I grabbed this quote from another enneagram board, and I feel like it sums up pretty much what I like to call the "nobody special" problem that 9's come across frequently in their lives. Because we're known to be complacent and adaptive to other people's wants and desires, this unfortunately comes across to some people that we're doormats and yes-(wo)men with no minds or passions of our own. We may come off to some people as individuals who have no boundaries and just act to the whims of whoever. That's not to say that that is not true, but what I want to explore here is how other nine's deal with being underestimated and looked over, whether it's something we even care about, and any other tangents related to fading in the background.I find it hard to think of myself as a 9 when I hear the words that come out of other 9s mouths, and when I read descriptions of them. Everything tends to some stereotypical variation of the cardboard human, the self-deprecating doormat, the tree-hugger, the lifeless robot, the non-introspective idiot, the monotonously mundane fool, etc. The caricatures are downright imbecilic.
It makes me mad. All the descriptions point to the "nice guy" external veneer, but they don't capture the massive rage and intensity underneath it. That the descriptions don't "see me" slights me. Which relates back to the lack of having an external ego/self. The being is trapped within.
Do you often get underestimated/overlooked in a group?
If yes, does it bother you a lot? If no, why do you think that is?
How do you overcome with being placed in the "nobody special" role?
For me, as an introvert I know I get looked over a lot and at times get underestimated because of my private and introspective nature. I like keeping to myself and am not interested in participating in any sort of social niceties, thanks to my self-preserving instinct, so my primary focus in life is to cultivate an inner sense of balance and peace which means 98% of the time I'm keeping people out and shutting them out of my thoughts and feelings. I wouldn't so say that I get underestimated as much as I do get overlooked. It depends on the group or social setting. For instance if I'm in a group of people whom I hardly know and they hardly know me, then I have the tendency to be overlooked and underestimated because I have no interest in asserting myself unless a situation calls for it. I usually just retreat in my head and stay there, so I understand how I might appear dull to some people. In groups where I am more well acquainted with everyone, then I think I get overlooked a lot but not underestimated. People who know me to some degree know that I am intellectual, cerebral, and very thoughtful and observant, so they know better than to underestimate me, but because I'm not big on creating a social niche for myself I tend to fade into the background. Again, I only assert myself if a certain situation calls for it or if someone asks for my attention.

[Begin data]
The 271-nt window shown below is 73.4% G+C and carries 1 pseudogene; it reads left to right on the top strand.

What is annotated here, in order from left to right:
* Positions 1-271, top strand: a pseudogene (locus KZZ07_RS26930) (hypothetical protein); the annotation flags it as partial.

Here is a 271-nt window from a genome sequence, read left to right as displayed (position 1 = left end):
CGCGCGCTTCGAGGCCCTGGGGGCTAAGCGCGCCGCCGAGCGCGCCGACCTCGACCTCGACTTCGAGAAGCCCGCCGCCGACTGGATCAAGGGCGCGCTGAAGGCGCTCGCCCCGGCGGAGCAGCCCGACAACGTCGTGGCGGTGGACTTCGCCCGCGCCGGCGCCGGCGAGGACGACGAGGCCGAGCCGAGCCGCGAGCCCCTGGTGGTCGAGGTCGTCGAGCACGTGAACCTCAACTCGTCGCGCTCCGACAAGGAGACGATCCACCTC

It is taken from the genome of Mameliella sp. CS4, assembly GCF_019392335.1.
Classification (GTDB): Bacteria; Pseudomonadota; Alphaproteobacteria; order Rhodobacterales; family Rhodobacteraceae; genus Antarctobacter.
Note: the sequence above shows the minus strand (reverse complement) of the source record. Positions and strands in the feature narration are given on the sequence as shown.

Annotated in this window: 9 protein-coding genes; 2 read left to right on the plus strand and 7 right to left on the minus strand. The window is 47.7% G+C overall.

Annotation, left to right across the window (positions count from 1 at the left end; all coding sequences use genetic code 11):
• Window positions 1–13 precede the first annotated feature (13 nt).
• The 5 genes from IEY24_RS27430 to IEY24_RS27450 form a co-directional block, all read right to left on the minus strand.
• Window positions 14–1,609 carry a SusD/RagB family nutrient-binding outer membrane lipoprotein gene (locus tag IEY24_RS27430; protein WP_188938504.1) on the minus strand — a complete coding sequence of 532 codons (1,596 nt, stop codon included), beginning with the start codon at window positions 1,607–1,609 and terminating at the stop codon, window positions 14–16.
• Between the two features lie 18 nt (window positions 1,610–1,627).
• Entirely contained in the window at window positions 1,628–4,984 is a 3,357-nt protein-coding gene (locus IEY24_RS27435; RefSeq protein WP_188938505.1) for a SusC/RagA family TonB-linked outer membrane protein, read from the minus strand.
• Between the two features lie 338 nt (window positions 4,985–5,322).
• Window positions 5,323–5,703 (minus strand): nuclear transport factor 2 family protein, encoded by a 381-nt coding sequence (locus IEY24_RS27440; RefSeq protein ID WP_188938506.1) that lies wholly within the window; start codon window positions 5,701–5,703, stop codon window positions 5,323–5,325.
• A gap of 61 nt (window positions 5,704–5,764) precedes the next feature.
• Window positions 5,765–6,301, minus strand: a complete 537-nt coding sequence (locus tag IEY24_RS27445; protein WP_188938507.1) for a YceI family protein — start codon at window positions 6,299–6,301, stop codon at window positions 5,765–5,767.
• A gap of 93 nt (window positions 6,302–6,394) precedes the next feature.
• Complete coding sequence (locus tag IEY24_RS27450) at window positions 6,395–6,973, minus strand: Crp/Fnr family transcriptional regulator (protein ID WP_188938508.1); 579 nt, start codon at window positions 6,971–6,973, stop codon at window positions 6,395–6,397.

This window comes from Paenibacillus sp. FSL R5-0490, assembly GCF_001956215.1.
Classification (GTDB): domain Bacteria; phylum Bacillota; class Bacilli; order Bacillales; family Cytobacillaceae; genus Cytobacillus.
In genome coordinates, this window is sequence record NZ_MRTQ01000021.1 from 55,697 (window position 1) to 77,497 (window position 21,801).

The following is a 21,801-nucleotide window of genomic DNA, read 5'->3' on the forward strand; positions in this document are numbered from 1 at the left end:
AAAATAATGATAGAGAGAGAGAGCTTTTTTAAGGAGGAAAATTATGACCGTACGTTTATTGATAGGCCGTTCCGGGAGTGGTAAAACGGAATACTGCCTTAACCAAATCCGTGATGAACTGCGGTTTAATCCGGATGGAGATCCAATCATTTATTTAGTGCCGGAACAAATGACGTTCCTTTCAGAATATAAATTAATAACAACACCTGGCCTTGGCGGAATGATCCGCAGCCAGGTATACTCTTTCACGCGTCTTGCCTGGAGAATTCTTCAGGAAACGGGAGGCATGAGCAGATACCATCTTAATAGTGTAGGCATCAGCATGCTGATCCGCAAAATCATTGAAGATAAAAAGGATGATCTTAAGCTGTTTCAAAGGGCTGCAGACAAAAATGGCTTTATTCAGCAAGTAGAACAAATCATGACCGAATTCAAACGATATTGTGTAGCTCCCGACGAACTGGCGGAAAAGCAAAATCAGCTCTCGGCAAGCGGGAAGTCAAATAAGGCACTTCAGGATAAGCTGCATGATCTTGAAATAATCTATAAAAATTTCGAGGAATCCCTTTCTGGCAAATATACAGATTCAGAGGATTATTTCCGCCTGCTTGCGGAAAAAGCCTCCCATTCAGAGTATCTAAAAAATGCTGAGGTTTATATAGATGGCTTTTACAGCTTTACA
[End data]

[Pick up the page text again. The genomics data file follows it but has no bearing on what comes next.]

In both cases it doesn't bother me, especially in the former seeing as in that circumstance it is with a bunch of strangers, but it does irk me a bit when I get underestimated by people who have known me for a certain amount of time, because they have had that much time to get to know me and know better than to overlook me. Also, it's fun to shock people when I do assert myself, and break their prevalent notion that I am somehow just someone in the background. When something interest me, or there's a problem to solve I put my all in it and I have no problem rocking a few boats to get what I want.